Research shows superbugs, such as E. coli, found in 9 of 10 makeup bags

Superbugs, such as E. coli, found in 9 of 10 makeup bags, research finds

It’s time to clean your makeup sponges. And your brushes. And replace your mascara. Probably your lip gloss, too.

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New research out of Aston University in England found the “vast majority” of makeup products are contaminated with potentially life-threatening superbugs, such as E. coli and staphylococcus.

"Consumers' poor hygiene practices when it comes to using makeup, especially beauty blenders, is very worrying when you consider that we found bacteria such as E.coli ... breeding on the products we tested,” said Dr. Amreen Bashir of Aston’s school of Life and Health Sciences.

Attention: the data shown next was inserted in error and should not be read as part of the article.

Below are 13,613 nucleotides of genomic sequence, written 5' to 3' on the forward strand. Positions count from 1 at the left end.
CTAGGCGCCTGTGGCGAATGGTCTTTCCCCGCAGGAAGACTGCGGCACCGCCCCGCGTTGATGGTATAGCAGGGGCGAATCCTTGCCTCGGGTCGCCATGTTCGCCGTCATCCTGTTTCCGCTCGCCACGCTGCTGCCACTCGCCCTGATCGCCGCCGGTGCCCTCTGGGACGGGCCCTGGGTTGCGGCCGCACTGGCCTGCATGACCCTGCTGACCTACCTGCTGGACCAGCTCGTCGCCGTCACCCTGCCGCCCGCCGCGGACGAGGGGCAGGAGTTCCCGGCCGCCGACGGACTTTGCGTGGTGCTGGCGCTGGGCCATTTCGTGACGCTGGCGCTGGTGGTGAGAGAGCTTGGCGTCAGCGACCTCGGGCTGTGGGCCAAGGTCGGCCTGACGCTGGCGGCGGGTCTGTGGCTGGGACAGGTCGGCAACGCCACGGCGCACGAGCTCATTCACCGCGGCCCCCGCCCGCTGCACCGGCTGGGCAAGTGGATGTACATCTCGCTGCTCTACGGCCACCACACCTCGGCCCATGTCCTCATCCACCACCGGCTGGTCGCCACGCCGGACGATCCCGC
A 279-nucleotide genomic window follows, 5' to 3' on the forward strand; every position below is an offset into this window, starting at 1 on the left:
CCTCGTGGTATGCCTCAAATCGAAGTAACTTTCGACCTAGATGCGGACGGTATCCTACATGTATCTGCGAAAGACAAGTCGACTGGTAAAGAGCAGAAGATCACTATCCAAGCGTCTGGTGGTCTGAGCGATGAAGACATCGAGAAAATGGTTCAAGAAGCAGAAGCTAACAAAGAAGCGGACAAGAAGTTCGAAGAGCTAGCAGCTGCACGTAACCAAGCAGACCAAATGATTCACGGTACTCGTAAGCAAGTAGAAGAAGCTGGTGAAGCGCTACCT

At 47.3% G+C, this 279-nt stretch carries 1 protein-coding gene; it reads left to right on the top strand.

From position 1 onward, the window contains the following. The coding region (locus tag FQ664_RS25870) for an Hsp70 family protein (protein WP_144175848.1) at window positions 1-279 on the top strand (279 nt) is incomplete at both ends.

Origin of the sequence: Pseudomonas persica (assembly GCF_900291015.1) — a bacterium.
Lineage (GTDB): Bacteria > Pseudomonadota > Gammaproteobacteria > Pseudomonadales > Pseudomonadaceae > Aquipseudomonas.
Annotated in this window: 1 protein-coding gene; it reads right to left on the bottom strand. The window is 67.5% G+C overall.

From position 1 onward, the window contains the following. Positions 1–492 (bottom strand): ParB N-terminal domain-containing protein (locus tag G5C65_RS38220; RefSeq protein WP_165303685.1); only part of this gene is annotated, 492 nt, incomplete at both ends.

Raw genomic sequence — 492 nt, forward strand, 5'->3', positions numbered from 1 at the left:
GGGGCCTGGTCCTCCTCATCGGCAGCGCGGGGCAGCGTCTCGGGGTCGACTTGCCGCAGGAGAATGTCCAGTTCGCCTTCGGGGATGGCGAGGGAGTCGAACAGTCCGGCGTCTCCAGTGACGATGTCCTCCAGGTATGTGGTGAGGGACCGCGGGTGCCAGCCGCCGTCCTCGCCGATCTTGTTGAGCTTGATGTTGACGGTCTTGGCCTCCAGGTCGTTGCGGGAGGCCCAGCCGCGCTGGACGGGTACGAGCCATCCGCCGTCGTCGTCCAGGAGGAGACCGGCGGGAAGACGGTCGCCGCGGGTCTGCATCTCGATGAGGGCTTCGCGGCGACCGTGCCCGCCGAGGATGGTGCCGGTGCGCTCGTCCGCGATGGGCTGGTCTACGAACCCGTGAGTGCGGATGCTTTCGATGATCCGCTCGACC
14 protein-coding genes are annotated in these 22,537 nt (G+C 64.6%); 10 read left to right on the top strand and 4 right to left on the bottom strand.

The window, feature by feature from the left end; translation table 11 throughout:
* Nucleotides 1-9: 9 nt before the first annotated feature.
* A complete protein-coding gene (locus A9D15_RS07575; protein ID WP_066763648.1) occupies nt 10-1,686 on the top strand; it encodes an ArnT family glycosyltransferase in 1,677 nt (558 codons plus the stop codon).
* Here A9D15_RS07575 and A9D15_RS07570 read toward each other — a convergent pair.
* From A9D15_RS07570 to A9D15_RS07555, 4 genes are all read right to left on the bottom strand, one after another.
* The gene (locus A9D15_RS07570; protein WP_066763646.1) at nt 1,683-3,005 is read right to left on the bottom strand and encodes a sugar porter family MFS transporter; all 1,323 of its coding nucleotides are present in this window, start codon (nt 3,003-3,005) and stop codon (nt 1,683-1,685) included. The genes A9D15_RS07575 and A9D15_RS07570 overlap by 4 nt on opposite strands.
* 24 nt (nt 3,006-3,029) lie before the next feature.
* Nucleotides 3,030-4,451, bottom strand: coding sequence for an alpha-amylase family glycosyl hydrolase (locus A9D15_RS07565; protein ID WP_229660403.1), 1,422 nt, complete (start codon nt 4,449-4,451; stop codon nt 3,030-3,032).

Owners of the tested products admitted some of the items had not been washed after being dropped on the floor, and some products were far past their expiration date.

“Bacteria that can cause illnesses ranging from skin infections to blood poisoning if used near eyes, mouth or cuts or grazes were found in nine out of 10 of the products,” Science Daily wrote.

The biggest collector of these superbugs were makeup sponges, which are often left damp after being used, making them an ideal breeding ground for bacteria.

Contamination was also found on mascaras and lip glosses, the researchers said.

"More needs to be done to help educate consumers and the makeup industry as a whole about the need to wash beauty blenders regularly and dry them thoroughly, as well as the risks of using makeup beyond its expiry date,” Bashir wrote.

The research was published this week in the Journal of Applied Microbiology.

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